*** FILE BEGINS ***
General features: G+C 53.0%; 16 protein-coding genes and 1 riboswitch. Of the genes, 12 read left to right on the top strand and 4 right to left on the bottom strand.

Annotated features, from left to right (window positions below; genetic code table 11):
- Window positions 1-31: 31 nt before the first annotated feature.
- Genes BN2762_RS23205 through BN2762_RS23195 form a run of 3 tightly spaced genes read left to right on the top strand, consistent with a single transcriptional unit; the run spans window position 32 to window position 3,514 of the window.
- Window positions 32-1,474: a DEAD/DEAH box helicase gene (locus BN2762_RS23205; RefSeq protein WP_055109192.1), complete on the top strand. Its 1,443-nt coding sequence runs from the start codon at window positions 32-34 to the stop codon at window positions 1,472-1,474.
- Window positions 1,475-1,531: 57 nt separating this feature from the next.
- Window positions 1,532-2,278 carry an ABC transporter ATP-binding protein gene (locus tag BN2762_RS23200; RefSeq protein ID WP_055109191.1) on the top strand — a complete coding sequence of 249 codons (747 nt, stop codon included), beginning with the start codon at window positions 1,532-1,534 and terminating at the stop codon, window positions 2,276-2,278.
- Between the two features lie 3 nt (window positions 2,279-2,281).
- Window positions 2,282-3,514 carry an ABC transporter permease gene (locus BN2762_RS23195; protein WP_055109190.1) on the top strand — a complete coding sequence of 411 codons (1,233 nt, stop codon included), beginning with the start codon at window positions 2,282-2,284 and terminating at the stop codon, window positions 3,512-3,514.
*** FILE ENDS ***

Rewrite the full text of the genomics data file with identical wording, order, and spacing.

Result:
General features: G+C 53.0%; 16 protein-coding genes and 1 riboswitch. Of the genes, 12 read left to right on the top strand and 4 right to left on the bottom strand.

Annotated features, from left to right (window positions below; genetic code table 11):
- Window positions 1-31: 31 nt before the first annotated feature.
- Genes BN2762_RS23205 through BN2762_RS23195 form a run of 3 tightly spaced genes read left to right on the top strand, consistent with a single transcriptional unit; the run spans window position 32 to window position 3,514 of the window.
- Window positions 32-1,474: a DEAD/DEAH box helicase gene (locus BN2762_RS23205; RefSeq protein WP_055109192.1), complete on the top strand. Its 1,443-nt coding sequence runs from the start codon at window positions 32-34 to the stop codon at window positions 1,472-1,474.
- Window positions 1,475-1,531: 57 nt separating this feature from the next.
- Window positions 1,532-2,278 carry an ABC transporter ATP-binding protein gene (locus tag BN2762_RS23200; RefSeq protein ID WP_055109191.1) on the top strand — a complete coding sequence of 249 codons (747 nt, stop codon included), beginning with the start codon at window positions 1,532-1,534 and terminating at the stop codon, window positions 2,276-2,278.
- Between the two features lie 3 nt (window positions 2,279-2,281).
- Window positions 2,282-3,514 carry an ABC transporter permease gene (locus BN2762_RS23195; protein WP_055109190.1) on the top strand — a complete coding sequence of 411 codons (1,233 nt, stop codon included), beginning with the start codon at window positions 2,282-2,284 and terminating at the stop codon, window positions 3,512-3,514.